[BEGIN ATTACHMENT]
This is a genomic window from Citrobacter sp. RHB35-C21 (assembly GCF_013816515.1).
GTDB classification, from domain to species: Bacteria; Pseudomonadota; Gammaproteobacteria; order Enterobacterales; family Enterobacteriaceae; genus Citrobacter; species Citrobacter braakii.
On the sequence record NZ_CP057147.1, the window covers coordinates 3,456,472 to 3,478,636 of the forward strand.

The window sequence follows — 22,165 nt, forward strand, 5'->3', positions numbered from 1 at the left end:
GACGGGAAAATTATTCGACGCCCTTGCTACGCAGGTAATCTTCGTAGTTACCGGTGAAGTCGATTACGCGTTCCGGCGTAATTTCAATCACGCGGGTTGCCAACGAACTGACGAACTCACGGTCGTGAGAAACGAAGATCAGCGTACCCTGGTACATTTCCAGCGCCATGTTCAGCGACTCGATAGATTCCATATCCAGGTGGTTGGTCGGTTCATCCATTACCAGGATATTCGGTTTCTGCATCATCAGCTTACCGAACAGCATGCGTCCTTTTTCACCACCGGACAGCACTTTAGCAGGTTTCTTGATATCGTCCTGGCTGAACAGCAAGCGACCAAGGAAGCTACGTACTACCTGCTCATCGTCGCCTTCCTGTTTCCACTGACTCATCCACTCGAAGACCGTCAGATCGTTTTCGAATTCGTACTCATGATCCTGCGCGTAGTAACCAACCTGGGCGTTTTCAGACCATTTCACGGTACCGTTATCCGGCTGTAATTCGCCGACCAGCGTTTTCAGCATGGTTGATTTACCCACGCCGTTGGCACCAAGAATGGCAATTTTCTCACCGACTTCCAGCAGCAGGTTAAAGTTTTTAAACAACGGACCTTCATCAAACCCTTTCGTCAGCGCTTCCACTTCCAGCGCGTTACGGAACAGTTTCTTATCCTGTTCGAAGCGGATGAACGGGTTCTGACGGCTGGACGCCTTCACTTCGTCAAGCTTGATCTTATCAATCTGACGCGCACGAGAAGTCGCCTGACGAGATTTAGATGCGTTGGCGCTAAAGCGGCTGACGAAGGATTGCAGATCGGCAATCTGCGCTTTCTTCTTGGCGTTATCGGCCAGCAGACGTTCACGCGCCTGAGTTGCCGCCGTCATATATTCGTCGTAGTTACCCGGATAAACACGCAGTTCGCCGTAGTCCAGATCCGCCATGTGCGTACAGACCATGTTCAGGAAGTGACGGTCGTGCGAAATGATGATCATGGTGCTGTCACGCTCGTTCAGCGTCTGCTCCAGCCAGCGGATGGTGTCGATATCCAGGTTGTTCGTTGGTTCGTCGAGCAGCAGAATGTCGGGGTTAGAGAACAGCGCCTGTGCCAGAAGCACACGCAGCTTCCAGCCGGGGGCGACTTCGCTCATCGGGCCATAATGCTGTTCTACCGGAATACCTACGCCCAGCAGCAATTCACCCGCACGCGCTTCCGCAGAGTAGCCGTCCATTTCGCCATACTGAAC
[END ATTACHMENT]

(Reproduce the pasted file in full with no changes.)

This is a genomic window from Citrobacter sp. RHB35-C21 (assembly GCF_013816515.1).
GTDB classification, from domain to species: Bacteria; Pseudomonadota; Gammaproteobacteria; order Enterobacterales; family Enterobacteriaceae; genus Citrobacter; species Citrobacter braakii.
On the sequence record NZ_CP057147.1, the window covers coordinates 3,456,472 to 3,478,636 of the forward strand.

The window sequence follows — 22,165 nt, forward strand, 5'->3', positions numbered from 1 at the left end:
GACGGGAAAATTATTCGACGCCCTTGCTACGCAGGTAATCTTCGTAGTTACCGGTGAAGTCGATTACGCGTTCCGGCGTAATTTCAATCACGCGGGTTGCCAACGAACTGACGAACTCACGGTCGTGAGAAACGAAGATCAGCGTACCCTGGTACATTTCCAGCGCCATGTTCAGCGACTCGATAGATTCCATATCCAGGTGGTTGGTCGGTTCATCCATTACCAGGATATTCGGTTTCTGCATCATCAGCTTACCGAACAGCATGCGTCCTTTTTCACCACCGGACAGCACTTTAGCAGGTTTCTTGATATCGTCCTGGCTGAACAGCAAGCGACCAAGGAAGCTACGTACTACCTGCTCATCGTCGCCTTCCTGTTTCCACTGACTCATCCACTCGAAGACCGTCAGATCGTTTTCGAATTCGTACTCATGATCCTGCGCGTAGTAACCAACCTGGGCGTTTTCAGACCATTTCACGGTACCGTTATCCGGCTGTAATTCGCCGACCAGCGTTTTCAGCATGGTTGATTTACCCACGCCGTTGGCACCAAGAATGGCAATTTTCTCACCGACTTCCAGCAGCAGGTTAAAGTTTTTAAACAACGGACCTTCATCAAACCCTTTCGTCAGCGCTTCCACTTCCAGCGCGTTACGGAACAGTTTCTTATCCTGTTCGAAGCGGATGAACGGGTTCTGACGGCTGGACGCCTTCACTTCGTCAAGCTTGATCTTATCAATCTGACGCGCACGAGAAGTCGCCTGACGAGATTTAGATGCGTTGGCGCTAAAGCGGCTGACGAAGGATTGCAGATCGGCAATCTGCGCTTTCTTCTTGGCGTTATCGGCCAGCAGACGTTCACGCGCCTGAGTTGCCGCCGTCATATATTCGTCGTAGTTACCCGGATAAACACGCAGTTCGCCGTAGTCCAGATCCGCCATGTGCGTACAGACCATGTTCAGGAAGTGACGGTCGTGCGAAATGATGATCATGGTGCTGTCACGCTCGTTCAGCGTCTGCTCCAGCCAGCGGATGGTGTCGATATCCAGGTTGTTCGTTGGTTCGTCGAGCAGCAGAATGTCGGGGTTAGAGAACAGCGCCTGTGCCAGAAGCACACGCAGCTTCCAGCCGGGGGCGACTTCGCTCATCGGGCCATAATGCTGTTCTACCGGAATACCTACGCCCAGCAGCAATTCACCCGCACGCGCTTCCGCAGAGTAGCCGTCCATTTCGCCATACTGAAC